California Joins the Majority of States in Modifying Its Survival Action Statute To Now Permit Recovery for Pain, Suffering And Disfigurement

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On January 1, 2022, California Code of Civil Procedure (“CCP”)Section 377.30 et seq., as amended by Senate Bill 447, otherwise known as the “survival action” statute1, goes into effect. On that date, all plaintiffs filing new civil cases filed on or after January 1, 2022, and before January 1, 2026, and plaintiffs in any action or proceeding granted trial preference pursuant to CCP Section 36 before January 1, 2022, will be expressly allowed to recover damages for a decedent’s pain, suffering, or disfigurement in a survival action.2 This is a significant change in California law. In that regard, California is now the 46th state to permit this form of recovery.

As reported in the Legislative Counsel’s Digest3, Consumer Attorneys of California and Consumer Federation of California, which co-sponsored Senate Bill 447, opined to the Legislature that the prior law provided a “death discount” to defendants which incentivized bad faith delays in resolution, and caused unnecessary congestion of the already overburdened court system. These argued issues will be vetted by the Legislature using the four-year reporting requirement that is also part of the amendment to the statute, requiring plaintiffs who recover this newly permitted category of damages to report the valuation and details of the case to the Judicial Council within 60 days of the judgment or other operative court document being entered in the court’s docket.4 The amendment will be evaluated by the Legislature for amendment or extension on or before January 1, 2026.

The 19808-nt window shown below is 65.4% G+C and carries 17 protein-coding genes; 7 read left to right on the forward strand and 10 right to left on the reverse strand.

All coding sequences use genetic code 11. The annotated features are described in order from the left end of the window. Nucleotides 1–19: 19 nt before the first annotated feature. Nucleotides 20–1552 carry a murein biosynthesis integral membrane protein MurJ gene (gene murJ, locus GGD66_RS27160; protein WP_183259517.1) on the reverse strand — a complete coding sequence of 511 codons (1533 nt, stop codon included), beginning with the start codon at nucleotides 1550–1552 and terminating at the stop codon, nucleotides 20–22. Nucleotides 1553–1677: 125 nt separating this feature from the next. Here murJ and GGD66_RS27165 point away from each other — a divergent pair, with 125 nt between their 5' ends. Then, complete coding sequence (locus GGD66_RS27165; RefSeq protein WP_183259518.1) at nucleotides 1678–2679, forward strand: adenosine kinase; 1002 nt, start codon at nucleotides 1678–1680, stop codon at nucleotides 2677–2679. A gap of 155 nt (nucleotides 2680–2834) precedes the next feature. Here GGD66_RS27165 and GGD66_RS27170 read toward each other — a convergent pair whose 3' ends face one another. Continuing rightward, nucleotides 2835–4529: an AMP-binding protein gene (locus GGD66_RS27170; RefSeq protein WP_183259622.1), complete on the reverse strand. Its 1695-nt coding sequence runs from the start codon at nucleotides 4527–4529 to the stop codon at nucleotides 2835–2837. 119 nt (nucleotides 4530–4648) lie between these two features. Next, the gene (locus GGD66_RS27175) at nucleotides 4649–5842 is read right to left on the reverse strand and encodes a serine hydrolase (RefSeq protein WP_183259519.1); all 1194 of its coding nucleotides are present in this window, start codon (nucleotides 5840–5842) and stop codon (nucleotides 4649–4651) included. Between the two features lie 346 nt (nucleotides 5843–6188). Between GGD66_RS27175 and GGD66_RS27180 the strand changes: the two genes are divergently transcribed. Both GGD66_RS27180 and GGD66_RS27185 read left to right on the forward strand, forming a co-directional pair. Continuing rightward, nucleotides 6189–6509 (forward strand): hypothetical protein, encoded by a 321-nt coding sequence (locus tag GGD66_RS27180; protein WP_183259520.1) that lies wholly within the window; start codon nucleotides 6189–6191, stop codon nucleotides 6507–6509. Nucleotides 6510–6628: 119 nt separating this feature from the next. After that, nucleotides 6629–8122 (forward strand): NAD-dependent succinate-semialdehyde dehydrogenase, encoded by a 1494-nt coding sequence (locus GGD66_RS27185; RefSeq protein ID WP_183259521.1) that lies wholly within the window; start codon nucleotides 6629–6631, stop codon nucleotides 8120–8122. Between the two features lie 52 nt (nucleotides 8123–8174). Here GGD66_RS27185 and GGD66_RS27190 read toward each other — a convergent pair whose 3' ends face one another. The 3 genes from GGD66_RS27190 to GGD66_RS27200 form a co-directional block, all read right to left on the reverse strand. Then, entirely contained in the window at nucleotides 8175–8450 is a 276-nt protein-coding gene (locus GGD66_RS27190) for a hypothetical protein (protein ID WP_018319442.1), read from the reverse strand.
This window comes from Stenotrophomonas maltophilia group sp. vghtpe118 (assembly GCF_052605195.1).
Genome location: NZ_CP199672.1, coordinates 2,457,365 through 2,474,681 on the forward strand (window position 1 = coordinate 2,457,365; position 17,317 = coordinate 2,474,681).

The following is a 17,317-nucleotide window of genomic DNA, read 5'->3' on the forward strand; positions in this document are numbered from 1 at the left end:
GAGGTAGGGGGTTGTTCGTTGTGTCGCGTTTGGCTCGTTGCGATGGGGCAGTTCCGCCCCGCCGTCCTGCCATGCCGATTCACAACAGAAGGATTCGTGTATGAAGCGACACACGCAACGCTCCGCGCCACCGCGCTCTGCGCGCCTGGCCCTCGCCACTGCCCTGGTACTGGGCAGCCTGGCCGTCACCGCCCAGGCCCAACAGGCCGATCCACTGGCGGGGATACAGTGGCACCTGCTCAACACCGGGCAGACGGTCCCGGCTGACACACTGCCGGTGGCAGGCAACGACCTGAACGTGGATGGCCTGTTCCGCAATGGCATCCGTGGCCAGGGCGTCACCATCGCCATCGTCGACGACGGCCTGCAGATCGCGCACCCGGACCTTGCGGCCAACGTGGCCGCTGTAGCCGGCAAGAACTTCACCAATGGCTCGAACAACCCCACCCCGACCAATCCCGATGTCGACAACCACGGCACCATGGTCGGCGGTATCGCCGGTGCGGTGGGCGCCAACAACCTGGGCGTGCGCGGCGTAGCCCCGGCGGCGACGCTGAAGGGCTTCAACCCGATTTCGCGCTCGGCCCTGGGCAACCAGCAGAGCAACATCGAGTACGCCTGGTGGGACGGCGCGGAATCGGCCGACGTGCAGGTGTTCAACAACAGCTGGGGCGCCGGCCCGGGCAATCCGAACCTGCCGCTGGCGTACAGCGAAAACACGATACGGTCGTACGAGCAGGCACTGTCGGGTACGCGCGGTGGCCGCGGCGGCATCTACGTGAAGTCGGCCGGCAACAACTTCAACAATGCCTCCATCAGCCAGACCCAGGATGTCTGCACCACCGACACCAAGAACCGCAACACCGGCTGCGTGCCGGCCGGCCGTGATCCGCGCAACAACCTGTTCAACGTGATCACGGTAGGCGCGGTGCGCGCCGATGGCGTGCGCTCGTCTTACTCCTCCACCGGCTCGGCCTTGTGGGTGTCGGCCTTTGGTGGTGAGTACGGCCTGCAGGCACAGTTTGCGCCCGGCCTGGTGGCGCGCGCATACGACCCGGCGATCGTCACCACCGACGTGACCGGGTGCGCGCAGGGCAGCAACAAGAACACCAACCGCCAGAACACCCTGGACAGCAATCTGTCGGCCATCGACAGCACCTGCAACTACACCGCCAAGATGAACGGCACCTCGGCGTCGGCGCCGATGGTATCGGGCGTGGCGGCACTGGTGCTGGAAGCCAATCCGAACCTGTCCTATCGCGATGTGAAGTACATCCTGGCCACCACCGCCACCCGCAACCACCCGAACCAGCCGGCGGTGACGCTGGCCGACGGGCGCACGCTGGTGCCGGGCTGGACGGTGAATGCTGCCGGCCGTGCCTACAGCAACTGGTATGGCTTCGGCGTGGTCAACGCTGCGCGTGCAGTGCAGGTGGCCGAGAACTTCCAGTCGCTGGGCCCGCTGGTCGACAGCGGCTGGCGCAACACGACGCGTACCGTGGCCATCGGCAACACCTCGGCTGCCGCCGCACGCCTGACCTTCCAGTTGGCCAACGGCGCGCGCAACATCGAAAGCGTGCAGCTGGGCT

The former law and the amended law are presented below for ease of comparison:

Former text of CCP Section 377.34:

In an action or proceeding by a decedent’s personal representative or successor in interest on the decedent’s cause of action, the damages recoverable are limited to the loss or damage that the decedent sustained or incurred before death, including any penalties or punitive or exemplary damages that the decedent would have been entitled to recover had the decedent lived, and do not include damages for pain, suffering, or disfigurement.

Modified CCP Section 377.34 in effect as of January 1, 2022:

(a) In an action or proceeding by a decedent’s personal representative or successor in interest on the decedent’s cause of action, the damages recoverable are limited to the loss or damage that the decedent sustained or incurred before death, including any penalties or punitive or exemplary damages that the decedent would have been entitled to recover had the decedent lived, and do not include damages for pain, suffering, or disfigurement.

(b) Notwithstanding subdivision (a), in an action or proceeding by a decedent’s personal representative or successor in interest on the decedent’s cause of action, the damages recoverable may include damages for pain, suffering, or disfigurement if the action or proceeding was granted a preference pursuant to Section 36 before January 1, 2022, or was filed on or after January 1, 2022, and before January 1, 2026.